5. Why are there so many cameras? The M10 model camera, which "sees" in one direction in a narrow strip, has fewer moving parts and is less expensive than the multi-directional D10 camera, which can "see" in two directions at once. Because of this, most of the exterior cameras are the M10 models setup in a fixed "cluster" to provide coverage of a large area such as a section of the port facility. The port areas to be covered are large and each requires several of these camera clusters. None of the cameras in the system have telephoto or "fisheye" lenses.
6. Where are the cameras in Dillingham? The cameras in the City of Dillingham IP Security System are located at the port facilities (dockyard and harbor), the Public Safety building, the downtown firehall, the Aleknagik Lake Road firehall and inside the ambulance bay at the airport. Other camera systems in Dillingham are in, and around, a mixture of public facilities and private businesses, such as the BBHA Public Housing on Tower Road, the BBHA Elder Assisted Living Center at the end of D Street, the BBAHC Kanakanak Hospital, the FAA Dillingham Airport Flight Service Station, Wells Fargo Bank and others. You can view a graphics breakdown of number and locations of cameras in the City of Dillingham system and the number and locations of cameras at other locations here.
7. How do they work? The cameras view a slice of space and can be caused to record an image in a variety of ways. Since storage space is limited the most common method of recording an image involves detecting movement in a particular area of the viewable frame which causes the image to be stored. Areas of interest, a gate, a stairwell, a driveway entrance, or a door are defined in each camera and only movement in that area will cause an image to be captured. Everything else in the view of the camera is ignored. The motion capture area can be as large as the viewable area, but generally isn't. An example of a motion capture area set up in the current system can be found here .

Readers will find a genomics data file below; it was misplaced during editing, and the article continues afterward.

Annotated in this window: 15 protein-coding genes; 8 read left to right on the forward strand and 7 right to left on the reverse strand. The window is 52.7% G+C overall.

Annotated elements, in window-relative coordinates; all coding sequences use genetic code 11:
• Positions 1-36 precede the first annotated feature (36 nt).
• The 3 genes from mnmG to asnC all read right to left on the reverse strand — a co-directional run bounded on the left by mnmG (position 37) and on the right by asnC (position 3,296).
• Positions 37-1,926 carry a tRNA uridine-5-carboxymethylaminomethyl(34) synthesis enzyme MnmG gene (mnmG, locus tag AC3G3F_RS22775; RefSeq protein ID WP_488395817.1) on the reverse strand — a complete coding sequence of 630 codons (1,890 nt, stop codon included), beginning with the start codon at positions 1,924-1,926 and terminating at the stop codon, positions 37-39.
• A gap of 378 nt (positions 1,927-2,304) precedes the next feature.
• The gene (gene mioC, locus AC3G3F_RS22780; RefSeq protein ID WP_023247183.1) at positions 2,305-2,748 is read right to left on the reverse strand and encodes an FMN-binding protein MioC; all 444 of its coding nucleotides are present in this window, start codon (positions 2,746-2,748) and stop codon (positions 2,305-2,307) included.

Image recording can also be started by the operator, set to occur at a specific time of day, a scheduled time throughout the day (every 15 minutes as in the case of the images on this web site), can be caused by another event such as a change in light levels (someone turning on or off a light), or the camera can be programmed to record an image at totally random times. Any images recorded are stored on a server in the Public Safety Building.